My Take

Education Bureau favours elite and foreign schools

PUBLISHED : Monday, 01 June, 2015, 3:17am
UPDATED : Monday, 01 June, 2015, 3:21am

I don't usually see eye to eye with the Civic Party. But when Dr Kenneth Chan Ka-lok, a party steward and lawmaker, said the government just granted sites to elite international schools but completely "ignored their affordability", he hit the nail hard on the head.

The Education Bureau and the government's idea of creating an international city seems to be to promote foreign educational institutions completely unaffordable to locals and probably most expats - except those with the highest pay and perks - while ignoring the needs of ordinary locals, their schools and other home-grown international schools. The bureau seems happy to go out of its way to be unhelpful, and sometimes, to kill the schools.

In its latest site-allocation exercise, the bureau, in a repeat of its much-criticised decision to grant a prime site to the upmarket Harrow school, has given three sites to two British school brands - the Shrewsbury and Malvern - and the Dubai-based ESOL Education.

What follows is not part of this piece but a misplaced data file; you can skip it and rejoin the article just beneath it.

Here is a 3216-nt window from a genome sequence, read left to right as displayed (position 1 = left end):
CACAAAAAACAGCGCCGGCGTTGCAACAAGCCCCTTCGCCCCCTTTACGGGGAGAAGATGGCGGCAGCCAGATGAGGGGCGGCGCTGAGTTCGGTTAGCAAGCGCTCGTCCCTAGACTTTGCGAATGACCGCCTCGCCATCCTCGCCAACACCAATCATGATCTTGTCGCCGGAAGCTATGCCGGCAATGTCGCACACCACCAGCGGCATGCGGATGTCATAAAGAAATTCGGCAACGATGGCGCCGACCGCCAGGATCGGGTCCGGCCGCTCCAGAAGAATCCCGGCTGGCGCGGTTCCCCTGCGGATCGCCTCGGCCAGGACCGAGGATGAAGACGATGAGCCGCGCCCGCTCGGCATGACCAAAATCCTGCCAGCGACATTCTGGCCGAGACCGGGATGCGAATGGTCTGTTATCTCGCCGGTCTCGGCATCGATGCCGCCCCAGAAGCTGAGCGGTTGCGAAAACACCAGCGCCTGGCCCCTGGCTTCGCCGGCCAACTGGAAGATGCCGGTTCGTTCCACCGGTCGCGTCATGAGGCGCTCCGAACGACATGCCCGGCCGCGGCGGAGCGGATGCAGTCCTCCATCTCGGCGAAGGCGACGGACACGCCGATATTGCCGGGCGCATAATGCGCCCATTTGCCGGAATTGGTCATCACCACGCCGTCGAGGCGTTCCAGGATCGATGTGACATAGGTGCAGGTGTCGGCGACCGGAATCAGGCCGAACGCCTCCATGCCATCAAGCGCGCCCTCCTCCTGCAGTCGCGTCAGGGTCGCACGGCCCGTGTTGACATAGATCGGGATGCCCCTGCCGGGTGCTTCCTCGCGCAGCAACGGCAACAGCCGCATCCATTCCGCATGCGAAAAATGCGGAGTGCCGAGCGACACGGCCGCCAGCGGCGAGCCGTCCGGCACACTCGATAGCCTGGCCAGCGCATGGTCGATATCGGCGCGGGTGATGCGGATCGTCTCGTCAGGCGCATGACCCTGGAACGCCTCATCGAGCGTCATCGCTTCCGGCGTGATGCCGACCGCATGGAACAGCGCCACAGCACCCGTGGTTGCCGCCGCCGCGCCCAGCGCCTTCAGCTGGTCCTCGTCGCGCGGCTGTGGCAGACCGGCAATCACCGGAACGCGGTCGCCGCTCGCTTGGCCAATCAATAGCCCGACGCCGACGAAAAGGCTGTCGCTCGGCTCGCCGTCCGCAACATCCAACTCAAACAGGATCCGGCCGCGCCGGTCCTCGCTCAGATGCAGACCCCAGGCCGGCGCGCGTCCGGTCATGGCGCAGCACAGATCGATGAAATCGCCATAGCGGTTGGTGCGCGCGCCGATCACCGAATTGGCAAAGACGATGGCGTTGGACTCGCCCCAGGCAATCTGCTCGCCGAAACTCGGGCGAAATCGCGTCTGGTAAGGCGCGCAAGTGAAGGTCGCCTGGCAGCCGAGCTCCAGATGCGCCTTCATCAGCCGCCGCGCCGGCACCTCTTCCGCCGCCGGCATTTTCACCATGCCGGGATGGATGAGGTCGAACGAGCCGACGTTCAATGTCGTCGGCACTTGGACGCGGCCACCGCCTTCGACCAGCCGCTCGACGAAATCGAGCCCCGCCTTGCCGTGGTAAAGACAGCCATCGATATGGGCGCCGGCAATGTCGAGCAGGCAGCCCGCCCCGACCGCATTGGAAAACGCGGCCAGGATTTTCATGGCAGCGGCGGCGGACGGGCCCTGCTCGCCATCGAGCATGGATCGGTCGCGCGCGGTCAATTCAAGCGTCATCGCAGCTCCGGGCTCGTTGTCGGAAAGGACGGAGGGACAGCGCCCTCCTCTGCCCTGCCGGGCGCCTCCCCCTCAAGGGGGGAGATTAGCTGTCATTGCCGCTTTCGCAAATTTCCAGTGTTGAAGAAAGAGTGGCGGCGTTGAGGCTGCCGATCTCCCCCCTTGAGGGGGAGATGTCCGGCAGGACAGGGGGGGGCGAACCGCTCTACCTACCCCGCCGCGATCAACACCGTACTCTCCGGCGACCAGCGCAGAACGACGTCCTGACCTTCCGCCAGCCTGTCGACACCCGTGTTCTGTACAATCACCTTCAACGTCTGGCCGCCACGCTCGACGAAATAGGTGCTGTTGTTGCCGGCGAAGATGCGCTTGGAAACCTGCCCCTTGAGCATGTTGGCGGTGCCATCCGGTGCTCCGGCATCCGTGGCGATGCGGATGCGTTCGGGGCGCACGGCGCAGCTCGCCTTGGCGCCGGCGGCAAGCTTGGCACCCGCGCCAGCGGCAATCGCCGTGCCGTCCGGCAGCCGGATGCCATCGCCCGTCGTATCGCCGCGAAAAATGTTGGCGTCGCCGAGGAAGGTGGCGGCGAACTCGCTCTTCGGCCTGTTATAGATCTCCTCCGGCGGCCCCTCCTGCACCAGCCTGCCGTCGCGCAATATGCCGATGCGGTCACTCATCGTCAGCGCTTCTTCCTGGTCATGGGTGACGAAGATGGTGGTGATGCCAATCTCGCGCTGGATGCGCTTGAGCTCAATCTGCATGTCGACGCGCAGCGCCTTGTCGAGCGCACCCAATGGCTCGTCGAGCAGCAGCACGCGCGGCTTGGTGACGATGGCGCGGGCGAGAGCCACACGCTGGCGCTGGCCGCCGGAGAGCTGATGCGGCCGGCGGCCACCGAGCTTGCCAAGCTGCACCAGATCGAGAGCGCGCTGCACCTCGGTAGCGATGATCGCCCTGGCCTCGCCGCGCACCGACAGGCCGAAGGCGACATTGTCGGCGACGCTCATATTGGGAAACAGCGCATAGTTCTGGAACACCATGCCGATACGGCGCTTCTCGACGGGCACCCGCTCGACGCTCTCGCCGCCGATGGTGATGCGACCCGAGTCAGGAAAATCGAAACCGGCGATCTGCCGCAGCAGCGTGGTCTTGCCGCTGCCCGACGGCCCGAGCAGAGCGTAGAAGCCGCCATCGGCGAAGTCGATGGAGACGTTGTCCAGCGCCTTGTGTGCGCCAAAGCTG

However, the long-standing home-grown International Montessori School, which is facing eviction by its landlord, had its application rejected.

Meanwhile, officials have been putting up bureaucratic barriers to St Margaret's Girls' College, a direct subsidy school, from finding a permanent home ever since it was kicked out of its Caine Road premises by its landlord. This sorry saga might give the impression that the bureau is actively trying to kill the school.

Other local schools are luckier, though not necessarily the families of students. A few years ago, the government kicked out home-grown international school Hong Kong Academy, Lingnan kindergarten and a youth education group funded by actor Andy Lau Tak-wah in Stubbs Road, Wan Chai. The site was then sold to Sun Hung Kai Properties. In its wisdom, the bureau granted a site in faraway Sai Kung to the academy, though it knew 95 per cent of the families lived on Hong Kong Island.

It seems the bureau often goes out of its way to make life difficult for schools facing temporary problems. But it bends over backwards to accommodate elite schools with the best connections and foreign school brands that appeal to multimillionaire families. Go figure.